Go Wash – John 9
Go Wash – John 9
In John 9, Jesus encounters a man who has been blind since birth. After a brief conversation about the man's situation, Jesus "spit on the ground and made mud with the saliva. He then anointed the man's eyes with the mud and said to him, "Go, wash in the pool of Siloam".
The man was blind, but not deaf. Did he hear Jesus spit? Did he think what was that 'wet goo' that Jesus put upon his eyes? We have no indication that he knew who Jesus was except what he heard from the conversation, in which three things stand out. First, his blindness was not a punishment or consequence of sin; neither on his parents part nor his part. Second, some kind of work of God was going to be displayed in him. Third, that Jesus is the light of the world. Did he believe these things?
Having had such mud applied to his eyes, he is told simply "Go, wash in the pool of Siloam". There was no explanation of why, no promise of results given, and no real indication of anything. There were just the commands: 'go' and 'wash in the pool of Siloam'. Would it make any difference? WHY the pool of Siloam? Would any other pool work? Could he just use water from any full pot?
There are other stories that come to mind when reading this. The story of the bronze serpent (cp. John 3:16, Num. 21), where a snake bitten person could simply come and look upon the raised metal serpent and be healed. My guess is many UN-bitten people argued that such was a crazy idea! I would also guess that many upon realizing their predicament after being bitten, gladly went and looked. Also, the story of Naaman (2 Kings 5, Luke 4:27), being told to dip seven times in the River Jordan to be healed of leprosy. Why the Jordan river? Why seven times? He, after some hesitation, did so and was healed of leprosy. Neither story makes medical or physical sense. When people did as instructed, God kept His promises to them.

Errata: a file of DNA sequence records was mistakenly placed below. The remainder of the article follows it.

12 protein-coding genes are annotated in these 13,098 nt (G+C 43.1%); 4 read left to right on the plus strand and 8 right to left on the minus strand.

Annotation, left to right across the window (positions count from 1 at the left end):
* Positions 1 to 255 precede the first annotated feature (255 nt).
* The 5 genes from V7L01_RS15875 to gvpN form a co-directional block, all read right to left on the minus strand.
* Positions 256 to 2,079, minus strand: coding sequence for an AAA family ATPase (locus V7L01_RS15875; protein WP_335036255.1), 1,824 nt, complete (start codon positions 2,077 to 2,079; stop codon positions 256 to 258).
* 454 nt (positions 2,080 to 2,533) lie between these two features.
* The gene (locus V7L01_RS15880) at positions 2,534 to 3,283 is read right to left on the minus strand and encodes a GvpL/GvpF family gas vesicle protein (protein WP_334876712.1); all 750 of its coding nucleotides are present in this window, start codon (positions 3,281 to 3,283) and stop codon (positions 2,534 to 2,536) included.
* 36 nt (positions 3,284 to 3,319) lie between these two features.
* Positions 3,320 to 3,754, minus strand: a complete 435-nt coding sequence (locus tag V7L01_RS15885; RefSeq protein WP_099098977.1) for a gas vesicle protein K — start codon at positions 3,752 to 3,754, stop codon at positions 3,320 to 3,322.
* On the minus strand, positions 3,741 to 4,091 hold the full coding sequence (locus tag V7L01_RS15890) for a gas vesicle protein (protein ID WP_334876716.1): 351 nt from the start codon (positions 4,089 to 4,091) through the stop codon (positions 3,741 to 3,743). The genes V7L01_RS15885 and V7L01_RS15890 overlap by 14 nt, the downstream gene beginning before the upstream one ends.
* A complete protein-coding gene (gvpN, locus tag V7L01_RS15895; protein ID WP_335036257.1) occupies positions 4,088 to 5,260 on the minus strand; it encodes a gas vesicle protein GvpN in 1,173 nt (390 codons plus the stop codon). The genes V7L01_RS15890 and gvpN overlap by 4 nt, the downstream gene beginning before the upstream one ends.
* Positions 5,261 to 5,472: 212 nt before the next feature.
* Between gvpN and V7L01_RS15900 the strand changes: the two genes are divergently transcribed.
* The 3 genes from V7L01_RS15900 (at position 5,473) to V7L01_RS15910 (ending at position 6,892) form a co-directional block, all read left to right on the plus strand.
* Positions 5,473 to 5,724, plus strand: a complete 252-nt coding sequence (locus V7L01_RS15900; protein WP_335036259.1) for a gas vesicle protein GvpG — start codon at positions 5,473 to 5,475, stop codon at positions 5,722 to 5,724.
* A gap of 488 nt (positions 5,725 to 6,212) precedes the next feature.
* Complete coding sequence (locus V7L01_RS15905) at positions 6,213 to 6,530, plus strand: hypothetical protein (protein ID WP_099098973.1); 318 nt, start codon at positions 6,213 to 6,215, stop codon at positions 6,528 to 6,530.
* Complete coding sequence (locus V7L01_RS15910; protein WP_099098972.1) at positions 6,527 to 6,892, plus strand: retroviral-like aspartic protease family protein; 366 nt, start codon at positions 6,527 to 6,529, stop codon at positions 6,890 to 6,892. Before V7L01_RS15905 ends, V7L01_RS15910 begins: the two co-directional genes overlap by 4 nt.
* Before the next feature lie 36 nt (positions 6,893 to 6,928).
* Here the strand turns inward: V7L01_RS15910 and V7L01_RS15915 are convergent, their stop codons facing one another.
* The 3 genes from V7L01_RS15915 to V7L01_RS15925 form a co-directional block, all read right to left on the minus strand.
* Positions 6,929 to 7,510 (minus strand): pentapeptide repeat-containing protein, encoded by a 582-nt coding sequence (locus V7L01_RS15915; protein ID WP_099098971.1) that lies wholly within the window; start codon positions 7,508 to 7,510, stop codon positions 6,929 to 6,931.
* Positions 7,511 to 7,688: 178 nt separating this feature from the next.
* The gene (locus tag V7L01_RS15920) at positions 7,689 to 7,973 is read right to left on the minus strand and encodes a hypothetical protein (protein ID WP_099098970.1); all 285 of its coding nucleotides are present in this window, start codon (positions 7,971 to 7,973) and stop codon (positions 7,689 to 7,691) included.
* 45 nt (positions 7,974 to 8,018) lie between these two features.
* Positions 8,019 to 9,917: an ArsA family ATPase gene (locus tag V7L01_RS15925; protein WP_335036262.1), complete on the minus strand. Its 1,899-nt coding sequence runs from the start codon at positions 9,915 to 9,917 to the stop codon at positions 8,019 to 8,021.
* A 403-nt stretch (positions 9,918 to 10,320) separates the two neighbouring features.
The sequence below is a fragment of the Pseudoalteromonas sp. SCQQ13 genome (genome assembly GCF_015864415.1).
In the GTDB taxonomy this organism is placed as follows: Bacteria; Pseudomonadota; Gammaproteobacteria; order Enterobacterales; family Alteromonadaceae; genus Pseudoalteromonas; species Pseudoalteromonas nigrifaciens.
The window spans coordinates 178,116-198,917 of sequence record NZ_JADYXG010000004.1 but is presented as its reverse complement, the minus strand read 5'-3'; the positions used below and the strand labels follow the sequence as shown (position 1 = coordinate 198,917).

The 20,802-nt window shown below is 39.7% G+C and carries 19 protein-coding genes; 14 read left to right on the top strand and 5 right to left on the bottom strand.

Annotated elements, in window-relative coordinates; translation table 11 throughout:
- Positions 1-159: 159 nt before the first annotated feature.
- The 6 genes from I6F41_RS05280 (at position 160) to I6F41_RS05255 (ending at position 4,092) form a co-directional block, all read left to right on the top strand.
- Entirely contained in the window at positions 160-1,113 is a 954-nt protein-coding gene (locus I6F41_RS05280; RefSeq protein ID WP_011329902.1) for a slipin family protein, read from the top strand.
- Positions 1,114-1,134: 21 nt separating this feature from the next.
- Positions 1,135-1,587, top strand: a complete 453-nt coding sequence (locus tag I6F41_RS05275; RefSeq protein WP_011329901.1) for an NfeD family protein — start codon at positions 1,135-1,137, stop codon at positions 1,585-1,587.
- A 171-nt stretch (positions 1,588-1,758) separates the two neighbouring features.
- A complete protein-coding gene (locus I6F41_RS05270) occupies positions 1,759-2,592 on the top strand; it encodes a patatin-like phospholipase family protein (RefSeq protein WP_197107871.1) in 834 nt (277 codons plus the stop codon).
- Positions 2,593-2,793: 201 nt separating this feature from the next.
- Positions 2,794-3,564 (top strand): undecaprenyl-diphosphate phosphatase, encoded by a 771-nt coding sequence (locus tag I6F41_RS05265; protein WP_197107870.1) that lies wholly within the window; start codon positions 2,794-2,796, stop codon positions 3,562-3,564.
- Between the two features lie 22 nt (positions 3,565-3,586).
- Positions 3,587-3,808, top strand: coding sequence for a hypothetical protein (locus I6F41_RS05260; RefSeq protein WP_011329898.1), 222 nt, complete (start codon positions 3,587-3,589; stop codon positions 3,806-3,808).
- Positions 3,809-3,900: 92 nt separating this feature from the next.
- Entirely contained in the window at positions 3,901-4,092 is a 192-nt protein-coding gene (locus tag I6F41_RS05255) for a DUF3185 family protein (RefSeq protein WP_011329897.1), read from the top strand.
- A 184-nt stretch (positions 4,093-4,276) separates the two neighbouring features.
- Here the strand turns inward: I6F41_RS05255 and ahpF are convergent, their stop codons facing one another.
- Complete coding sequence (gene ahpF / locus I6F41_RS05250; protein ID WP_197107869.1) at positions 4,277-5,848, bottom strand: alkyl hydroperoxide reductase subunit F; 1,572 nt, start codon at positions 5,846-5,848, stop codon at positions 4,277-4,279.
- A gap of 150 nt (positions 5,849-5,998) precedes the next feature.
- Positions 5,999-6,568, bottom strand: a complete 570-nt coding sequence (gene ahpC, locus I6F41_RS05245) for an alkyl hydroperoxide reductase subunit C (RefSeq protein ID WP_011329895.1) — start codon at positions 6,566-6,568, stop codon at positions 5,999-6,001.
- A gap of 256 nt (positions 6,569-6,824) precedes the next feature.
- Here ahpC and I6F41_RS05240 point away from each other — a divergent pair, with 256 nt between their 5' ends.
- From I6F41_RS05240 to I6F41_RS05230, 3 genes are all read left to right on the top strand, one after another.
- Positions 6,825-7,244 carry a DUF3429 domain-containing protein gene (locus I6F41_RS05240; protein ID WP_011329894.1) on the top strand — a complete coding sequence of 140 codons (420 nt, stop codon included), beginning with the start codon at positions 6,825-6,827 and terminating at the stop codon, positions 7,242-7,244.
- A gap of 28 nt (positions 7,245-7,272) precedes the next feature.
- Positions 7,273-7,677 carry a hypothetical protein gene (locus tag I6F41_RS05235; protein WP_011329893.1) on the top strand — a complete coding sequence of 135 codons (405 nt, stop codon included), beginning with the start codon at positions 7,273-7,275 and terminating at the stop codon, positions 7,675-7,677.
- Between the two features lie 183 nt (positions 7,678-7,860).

The man, without any record of him arguing or nay saying, went, washed AND came back seeing. Such is how people should respond to Jesus. The more we know about Jesus, his power, authority, kindness, and compassion, the MORE such a quick and direct response should follow any command. Do we need to be convinced of its physical possibility? Do we need to be convinced that it is reasonable to our senses? Or do we simply trust Him?
Why call me Lord, Lord and do not the things that I say (Luke 6:46). Good question! Why indeed?